Five Things: Lemon Aid

Life has been pelting me with lemons. Hard.

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Fortunately, I LOVE lemons!! But – no cliche’d making of lemonade for me, no sirree! Imma put them zesty projectiles to good use. (Does anyone even LIKE homemade lemonade? It always looks so good in those movies set in the american south, but then when you get it from those craft drink places its just grey, fizzless, diluted lemon juice).

{squidgy lemon cake! sunshine-flavoured carbs}

{squidgy lemon cake! sunshine-flavoured carbs}

{light as a lemony feather - souffles on the half-shell (this works with oranges too!)}

{light as a lemony feather – souffles on the half-shell (this works with oranges too!)}

{i've used this easypeasy microwave recipe often - spread it on toast, top it with marshmallow fluff, and call it one of your five-a-day}

{i’ve used this easypeasy microwave lemon curd recipe often – spread it on toast, top it with marshmallow fluff, and call it lemon meringue pie for breakfast}

{preserve them to add some zestiness another day. i first ate this in Morocco back in my youth, with chicken and green olives. i still drool whenever i catch sight of a tagine at Le Creuset}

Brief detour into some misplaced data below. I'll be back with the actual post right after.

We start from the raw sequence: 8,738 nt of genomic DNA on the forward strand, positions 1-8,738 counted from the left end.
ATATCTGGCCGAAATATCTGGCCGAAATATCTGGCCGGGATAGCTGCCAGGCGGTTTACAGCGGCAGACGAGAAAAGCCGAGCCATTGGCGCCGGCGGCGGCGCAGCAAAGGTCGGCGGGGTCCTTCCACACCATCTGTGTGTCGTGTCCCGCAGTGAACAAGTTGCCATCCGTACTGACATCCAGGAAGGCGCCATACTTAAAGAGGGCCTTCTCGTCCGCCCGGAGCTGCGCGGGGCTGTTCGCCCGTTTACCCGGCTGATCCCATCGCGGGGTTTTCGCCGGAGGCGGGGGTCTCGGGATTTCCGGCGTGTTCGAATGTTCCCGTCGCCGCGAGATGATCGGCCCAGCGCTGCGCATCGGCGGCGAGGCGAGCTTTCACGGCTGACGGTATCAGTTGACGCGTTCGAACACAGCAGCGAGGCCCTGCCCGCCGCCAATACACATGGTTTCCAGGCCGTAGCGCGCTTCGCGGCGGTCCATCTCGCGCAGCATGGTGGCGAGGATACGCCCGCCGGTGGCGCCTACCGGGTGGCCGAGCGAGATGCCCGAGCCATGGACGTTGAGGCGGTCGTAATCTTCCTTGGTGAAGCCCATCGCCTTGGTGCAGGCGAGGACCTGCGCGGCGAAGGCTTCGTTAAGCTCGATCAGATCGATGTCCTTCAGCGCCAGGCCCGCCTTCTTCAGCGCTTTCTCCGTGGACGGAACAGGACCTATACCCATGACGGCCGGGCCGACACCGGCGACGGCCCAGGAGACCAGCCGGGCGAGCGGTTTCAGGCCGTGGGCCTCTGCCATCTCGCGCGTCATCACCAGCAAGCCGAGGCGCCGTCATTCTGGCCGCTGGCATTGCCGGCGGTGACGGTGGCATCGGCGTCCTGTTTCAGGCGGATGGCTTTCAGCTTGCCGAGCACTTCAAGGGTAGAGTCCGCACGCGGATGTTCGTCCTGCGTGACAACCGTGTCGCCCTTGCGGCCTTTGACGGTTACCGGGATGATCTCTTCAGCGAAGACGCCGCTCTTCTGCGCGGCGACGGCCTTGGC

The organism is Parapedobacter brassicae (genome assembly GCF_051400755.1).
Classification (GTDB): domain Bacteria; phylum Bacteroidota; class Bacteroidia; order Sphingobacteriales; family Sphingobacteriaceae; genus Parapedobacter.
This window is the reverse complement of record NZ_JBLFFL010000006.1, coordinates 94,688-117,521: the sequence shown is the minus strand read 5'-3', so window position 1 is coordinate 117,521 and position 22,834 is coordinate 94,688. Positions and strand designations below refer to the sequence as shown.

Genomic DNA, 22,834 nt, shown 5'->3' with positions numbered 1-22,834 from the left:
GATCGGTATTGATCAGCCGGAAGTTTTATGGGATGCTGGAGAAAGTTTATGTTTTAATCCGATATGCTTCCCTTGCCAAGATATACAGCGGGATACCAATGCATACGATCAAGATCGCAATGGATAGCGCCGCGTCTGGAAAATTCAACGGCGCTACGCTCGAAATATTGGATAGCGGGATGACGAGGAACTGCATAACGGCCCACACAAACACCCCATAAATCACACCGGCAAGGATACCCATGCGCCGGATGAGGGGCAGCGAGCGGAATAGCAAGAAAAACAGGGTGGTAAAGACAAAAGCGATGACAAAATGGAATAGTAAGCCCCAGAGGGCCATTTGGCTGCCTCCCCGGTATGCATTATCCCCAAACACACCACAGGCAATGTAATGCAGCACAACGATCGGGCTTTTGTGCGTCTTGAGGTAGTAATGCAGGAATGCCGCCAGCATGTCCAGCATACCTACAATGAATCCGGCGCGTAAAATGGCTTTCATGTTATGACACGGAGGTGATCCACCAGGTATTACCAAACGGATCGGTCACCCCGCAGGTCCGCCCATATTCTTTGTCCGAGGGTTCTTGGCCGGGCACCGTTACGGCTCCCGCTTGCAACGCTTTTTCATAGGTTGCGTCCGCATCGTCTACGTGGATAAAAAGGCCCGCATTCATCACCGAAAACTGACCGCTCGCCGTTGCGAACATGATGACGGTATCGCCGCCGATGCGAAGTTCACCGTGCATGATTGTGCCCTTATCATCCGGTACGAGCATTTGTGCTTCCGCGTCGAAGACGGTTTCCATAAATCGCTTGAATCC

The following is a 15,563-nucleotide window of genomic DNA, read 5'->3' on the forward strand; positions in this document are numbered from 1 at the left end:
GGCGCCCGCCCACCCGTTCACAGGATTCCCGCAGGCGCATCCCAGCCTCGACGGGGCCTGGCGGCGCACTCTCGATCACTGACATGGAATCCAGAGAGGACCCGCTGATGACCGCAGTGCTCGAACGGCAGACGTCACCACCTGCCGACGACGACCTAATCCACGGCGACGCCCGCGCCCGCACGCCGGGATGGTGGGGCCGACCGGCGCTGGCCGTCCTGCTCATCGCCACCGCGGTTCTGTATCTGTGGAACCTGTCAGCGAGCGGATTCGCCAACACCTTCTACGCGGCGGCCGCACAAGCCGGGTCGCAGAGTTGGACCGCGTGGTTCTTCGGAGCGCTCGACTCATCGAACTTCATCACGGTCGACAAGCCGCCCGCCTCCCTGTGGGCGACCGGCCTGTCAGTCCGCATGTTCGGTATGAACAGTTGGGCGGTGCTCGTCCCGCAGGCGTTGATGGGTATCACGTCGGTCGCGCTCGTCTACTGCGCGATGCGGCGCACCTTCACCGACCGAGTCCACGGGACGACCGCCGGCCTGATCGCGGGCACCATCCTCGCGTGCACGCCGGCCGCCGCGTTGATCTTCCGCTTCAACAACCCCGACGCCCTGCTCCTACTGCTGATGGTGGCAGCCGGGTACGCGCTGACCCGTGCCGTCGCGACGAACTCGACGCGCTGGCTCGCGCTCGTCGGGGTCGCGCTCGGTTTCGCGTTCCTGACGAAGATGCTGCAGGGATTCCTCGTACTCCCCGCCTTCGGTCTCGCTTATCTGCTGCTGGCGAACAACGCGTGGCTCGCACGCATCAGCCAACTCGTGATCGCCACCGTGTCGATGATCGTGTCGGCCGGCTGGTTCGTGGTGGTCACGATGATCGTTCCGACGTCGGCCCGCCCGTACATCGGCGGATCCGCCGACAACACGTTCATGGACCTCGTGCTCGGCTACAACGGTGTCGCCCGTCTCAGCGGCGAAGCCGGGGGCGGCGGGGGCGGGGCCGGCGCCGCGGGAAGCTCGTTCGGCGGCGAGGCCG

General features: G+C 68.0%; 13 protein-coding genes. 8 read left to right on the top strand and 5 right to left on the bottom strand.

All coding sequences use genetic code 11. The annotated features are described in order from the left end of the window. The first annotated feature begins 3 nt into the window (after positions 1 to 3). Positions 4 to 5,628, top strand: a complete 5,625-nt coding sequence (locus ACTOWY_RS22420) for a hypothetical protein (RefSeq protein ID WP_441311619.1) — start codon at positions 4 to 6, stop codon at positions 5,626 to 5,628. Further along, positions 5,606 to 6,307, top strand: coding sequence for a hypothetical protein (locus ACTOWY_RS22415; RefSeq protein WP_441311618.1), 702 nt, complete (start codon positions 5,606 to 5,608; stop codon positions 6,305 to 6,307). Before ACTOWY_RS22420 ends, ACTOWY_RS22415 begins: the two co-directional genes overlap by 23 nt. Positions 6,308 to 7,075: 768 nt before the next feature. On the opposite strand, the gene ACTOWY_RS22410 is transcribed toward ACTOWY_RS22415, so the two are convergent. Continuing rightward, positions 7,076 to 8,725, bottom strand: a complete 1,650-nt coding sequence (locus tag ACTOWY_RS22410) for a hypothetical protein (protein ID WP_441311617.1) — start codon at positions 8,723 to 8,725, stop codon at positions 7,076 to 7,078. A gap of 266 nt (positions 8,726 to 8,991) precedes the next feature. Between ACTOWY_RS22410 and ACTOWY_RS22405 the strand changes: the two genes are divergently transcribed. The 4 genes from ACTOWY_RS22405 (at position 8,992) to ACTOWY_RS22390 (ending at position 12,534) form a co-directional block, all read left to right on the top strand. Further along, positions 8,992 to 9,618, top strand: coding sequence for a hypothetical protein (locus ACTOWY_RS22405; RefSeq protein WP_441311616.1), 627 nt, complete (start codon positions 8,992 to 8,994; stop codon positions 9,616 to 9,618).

{preserve them to add some zestiness another day. i first experienced this in Morocco back in my youth, with chicken and green olives. i still drool whenever i catch sight of a tagine}

{who am i kidding? it's alcohol that's got me through the last few weeks with sanity intact. try them at starlite diner (open 24 hours!) if you're too lazy to make them yourself}

{who am i kidding? it’s alcohol that’s got me through the last few weeks with sanity intact. try the electric lemonade at starlite diner (open 24 hours!) if you’re too lazy to make them yourself}

PS: With regard to those lovely lemony quotes up top of this post (check out my moving-parts skillz!) – yes, indeed, someone has tried the lemon-bomb, crude lemon-battery, and the lemon-boobs.

Put A Ring On It

I know I just recently waxed lyrical about being a chocolate cake snob, and only the very best made from the sweat of Taye Diggs (ok not strictly true) will do.

no brainer

But then this recipe made its way through a long chain of people, and arrived on my desk a few weeks back… Charlotte Gomes Microwave Chocolate Cake. When it comes to cake I would normally balk (yes. balk.) at the word Microwave. My encounters with microwaved ring cakes have generally been of the rubbery, chewy variety that bears no comparison with “real” baking. But this particular recipe had this gorgeous photo of a voluptuous chocolate ring cake with frosting oozing down the sides and winking seductively at me…

I’ve mentioned before that I’m not a chocolate cake fan but seriously, if you don’t have the time or means or inclination to go through the entire convoluted process of making the shmancy cake I posted earlier then this is the recipe for you. No pre-planning or foraging for exotic ingredients is needed (it’s stuff everyone has in the cupboard and fridge), no arm-numbing creaming of butter and sugar, and no firing up of the oven. Plus it’s yummy!